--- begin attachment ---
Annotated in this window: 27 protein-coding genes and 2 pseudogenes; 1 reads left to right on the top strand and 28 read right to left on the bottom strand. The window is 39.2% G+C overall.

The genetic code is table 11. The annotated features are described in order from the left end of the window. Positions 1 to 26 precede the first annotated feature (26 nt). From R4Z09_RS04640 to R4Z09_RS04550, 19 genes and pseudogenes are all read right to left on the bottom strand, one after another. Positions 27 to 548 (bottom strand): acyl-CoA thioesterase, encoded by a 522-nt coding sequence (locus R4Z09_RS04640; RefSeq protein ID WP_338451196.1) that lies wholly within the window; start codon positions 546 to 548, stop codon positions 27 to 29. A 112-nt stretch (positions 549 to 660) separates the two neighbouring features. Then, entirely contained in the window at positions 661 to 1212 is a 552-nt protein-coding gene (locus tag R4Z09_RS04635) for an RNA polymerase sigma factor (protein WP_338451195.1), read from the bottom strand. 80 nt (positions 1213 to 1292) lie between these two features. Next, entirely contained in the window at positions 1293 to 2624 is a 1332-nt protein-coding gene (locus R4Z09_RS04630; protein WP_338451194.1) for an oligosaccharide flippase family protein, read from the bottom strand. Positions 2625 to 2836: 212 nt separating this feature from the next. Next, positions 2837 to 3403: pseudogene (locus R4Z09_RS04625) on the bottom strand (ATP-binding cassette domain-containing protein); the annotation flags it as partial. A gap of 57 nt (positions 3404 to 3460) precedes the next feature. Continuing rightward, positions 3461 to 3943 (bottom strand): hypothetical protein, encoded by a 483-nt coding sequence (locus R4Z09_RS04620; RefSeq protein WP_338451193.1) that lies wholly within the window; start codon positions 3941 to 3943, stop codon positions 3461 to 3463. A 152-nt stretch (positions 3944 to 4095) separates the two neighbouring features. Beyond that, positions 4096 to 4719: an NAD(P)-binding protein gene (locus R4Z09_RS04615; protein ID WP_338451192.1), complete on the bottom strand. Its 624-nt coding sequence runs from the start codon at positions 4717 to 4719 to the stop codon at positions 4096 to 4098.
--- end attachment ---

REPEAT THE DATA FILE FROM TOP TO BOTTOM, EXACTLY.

Annotated in this window: 27 protein-coding genes and 2 pseudogenes; 1 reads left to right on the top strand and 28 read right to left on the bottom strand. The window is 39.2% G+C overall.

The genetic code is table 11. The annotated features are described in order from the left end of the window. Positions 1 to 26 precede the first annotated feature (26 nt). From R4Z09_RS04640 to R4Z09_RS04550, 19 genes and pseudogenes are all read right to left on the bottom strand, one after another. Positions 27 to 548 (bottom strand): acyl-CoA thioesterase, encoded by a 522-nt coding sequence (locus R4Z09_RS04640; RefSeq protein ID WP_338451196.1) that lies wholly within the window; start codon positions 546 to 548, stop codon positions 27 to 29. A 112-nt stretch (positions 549 to 660) separates the two neighbouring features. Then, entirely contained in the window at positions 661 to 1212 is a 552-nt protein-coding gene (locus tag R4Z09_RS04635) for an RNA polymerase sigma factor (protein WP_338451195.1), read from the bottom strand. 80 nt (positions 1213 to 1292) lie between these two features. Next, entirely contained in the window at positions 1293 to 2624 is a 1332-nt protein-coding gene (locus R4Z09_RS04630; protein WP_338451194.1) for an oligosaccharide flippase family protein, read from the bottom strand. Positions 2625 to 2836: 212 nt separating this feature from the next. Next, positions 2837 to 3403: pseudogene (locus R4Z09_RS04625) on the bottom strand (ATP-binding cassette domain-containing protein); the annotation flags it as partial. A gap of 57 nt (positions 3404 to 3460) precedes the next feature. Continuing rightward, positions 3461 to 3943 (bottom strand): hypothetical protein, encoded by a 483-nt coding sequence (locus R4Z09_RS04620; RefSeq protein WP_338451193.1) that lies wholly within the window; start codon positions 3941 to 3943, stop codon positions 3461 to 3463. A 152-nt stretch (positions 3944 to 4095) separates the two neighbouring features. Beyond that, positions 4096 to 4719: an NAD(P)-binding protein gene (locus R4Z09_RS04615; protein ID WP_338451192.1), complete on the bottom strand. Its 624-nt coding sequence runs from the start codon at positions 4717 to 4719 to the stop codon at positions 4096 to 4098.